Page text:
Dozens of containers with items including flat-screen televisions have washed up on Dutch islands in the North Sea after a ship lost part of its cargo in heavy seas, bringing a windfall for local treasure hunters.
The Dutch Coast Guard said up to 270 containers had fallen off the Panamanian-flagged MSC ZOE, one of the world’s biggest container ships, in rough weather near the German island of Borkum and floated southwest toward Dutch waters.
Containers broke open on the shores of the Dutch islands of Terschelling and Vlieland. Others were floating or stranded off the coasts of Ameland and Schiermonnikoog, part of a chain of islands that guard the Dutch coast.
The Coast Guard warned ships in the area to beware of floating containers. Three containers holding hazardous materials have not yet been located, the Coast Guard said.
Dutch media reported that local treasure hunters had found an array of items from containers whose contents had spilled, including light bulbs, car parts, Ikea furniture, clothing and toys.
Local media carried pictures of groups of people congregating around beached blue containers and one carrying off what appeared to be a flatscreen TV still packed in foam.
Such material is considered flotsam, and residents of the islands have a centuries-old tradition of collecting it.
It was unclear if the goods were water-damaged.
The mayor of the island of Vlieland, Tineke Schokker, said that the municipality doesn’t mind scavenging.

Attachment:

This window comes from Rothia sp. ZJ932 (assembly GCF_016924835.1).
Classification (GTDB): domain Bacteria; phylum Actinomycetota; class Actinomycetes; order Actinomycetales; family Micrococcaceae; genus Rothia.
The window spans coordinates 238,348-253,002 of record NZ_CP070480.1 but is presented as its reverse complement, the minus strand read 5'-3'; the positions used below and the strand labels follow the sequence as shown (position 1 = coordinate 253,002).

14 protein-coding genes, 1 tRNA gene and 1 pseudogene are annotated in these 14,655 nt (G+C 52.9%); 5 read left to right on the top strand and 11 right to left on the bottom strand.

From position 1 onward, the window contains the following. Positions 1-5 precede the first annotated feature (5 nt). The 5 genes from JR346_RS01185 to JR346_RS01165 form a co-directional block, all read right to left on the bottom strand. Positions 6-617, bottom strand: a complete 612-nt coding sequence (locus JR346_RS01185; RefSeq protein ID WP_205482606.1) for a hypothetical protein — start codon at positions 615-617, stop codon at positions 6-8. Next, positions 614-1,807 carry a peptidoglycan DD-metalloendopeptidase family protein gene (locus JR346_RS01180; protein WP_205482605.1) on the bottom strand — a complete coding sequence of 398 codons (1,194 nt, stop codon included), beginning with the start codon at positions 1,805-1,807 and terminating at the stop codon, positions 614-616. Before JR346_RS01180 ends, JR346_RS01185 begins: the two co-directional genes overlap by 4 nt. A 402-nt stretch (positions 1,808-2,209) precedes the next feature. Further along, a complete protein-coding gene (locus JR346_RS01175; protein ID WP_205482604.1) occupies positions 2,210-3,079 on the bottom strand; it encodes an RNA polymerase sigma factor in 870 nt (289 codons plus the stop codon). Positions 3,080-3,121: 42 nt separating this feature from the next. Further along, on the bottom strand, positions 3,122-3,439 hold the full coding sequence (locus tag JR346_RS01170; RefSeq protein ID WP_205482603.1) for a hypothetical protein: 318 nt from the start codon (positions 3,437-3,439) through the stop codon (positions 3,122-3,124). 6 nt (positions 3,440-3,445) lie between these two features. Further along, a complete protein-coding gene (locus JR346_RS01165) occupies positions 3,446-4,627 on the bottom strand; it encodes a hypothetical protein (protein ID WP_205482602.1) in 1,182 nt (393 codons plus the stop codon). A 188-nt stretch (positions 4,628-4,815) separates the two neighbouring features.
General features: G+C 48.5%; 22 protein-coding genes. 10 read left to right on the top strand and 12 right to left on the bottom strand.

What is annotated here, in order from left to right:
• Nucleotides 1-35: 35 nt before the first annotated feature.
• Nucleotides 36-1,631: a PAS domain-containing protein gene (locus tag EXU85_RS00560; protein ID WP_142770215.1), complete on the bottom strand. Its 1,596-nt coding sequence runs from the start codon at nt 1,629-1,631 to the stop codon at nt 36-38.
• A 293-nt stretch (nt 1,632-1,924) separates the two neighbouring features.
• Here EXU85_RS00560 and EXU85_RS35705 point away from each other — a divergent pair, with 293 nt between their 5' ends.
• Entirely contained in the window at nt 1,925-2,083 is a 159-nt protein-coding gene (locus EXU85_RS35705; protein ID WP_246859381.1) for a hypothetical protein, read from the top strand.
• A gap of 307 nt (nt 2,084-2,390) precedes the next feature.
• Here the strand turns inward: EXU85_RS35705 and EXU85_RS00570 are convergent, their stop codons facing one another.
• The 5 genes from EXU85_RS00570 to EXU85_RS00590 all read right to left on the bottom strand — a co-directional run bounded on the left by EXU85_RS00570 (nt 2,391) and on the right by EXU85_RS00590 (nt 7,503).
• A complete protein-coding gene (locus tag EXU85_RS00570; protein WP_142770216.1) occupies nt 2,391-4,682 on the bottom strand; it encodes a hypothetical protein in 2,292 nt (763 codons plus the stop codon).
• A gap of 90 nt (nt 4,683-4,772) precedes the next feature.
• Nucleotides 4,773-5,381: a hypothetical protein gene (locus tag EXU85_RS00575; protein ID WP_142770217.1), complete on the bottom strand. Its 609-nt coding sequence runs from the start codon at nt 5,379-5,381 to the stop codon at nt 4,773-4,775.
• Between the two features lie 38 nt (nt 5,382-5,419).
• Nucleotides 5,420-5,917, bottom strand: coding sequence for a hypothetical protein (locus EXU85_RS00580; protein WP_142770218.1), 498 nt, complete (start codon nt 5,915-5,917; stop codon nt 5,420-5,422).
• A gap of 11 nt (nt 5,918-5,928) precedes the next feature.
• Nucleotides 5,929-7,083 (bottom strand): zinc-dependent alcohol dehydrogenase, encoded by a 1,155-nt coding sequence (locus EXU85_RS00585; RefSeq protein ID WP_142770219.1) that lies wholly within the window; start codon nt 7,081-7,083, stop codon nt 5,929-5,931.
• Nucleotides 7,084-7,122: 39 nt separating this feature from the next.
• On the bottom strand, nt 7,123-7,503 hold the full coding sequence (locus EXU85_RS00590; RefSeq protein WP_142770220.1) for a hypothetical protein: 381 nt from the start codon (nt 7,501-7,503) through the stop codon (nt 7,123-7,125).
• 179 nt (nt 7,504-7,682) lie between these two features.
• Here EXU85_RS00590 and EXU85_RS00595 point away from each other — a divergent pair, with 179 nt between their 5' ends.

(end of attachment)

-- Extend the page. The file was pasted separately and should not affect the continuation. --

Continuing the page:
“It’s just really nice of people,” she told local news agency ANP. “Processing it would cost more than the stuff is worth, and anyway with the two officers we have it would be impossible to guard, the stuff is littered over the whole beach.”
A spokesman for the ship’s operator, MSC, had no immediate comment.
Twenty four hours or so have passed by after the first report was published. It beggars belief that Joseph Cuschieri is still the CEO of the regulator of Malta’s financial services. This lack of action by the Prime Minister and the Board of Governors of MFSA is shameful.
The Environment and Planning Review Tribunal has just effectively signed its death warrant after rejecting an appeal against a permit to demolish it, but the Fgura local council and activists are yet to give up their struggle to save a centuries-old farmhouse at the heart of the locality.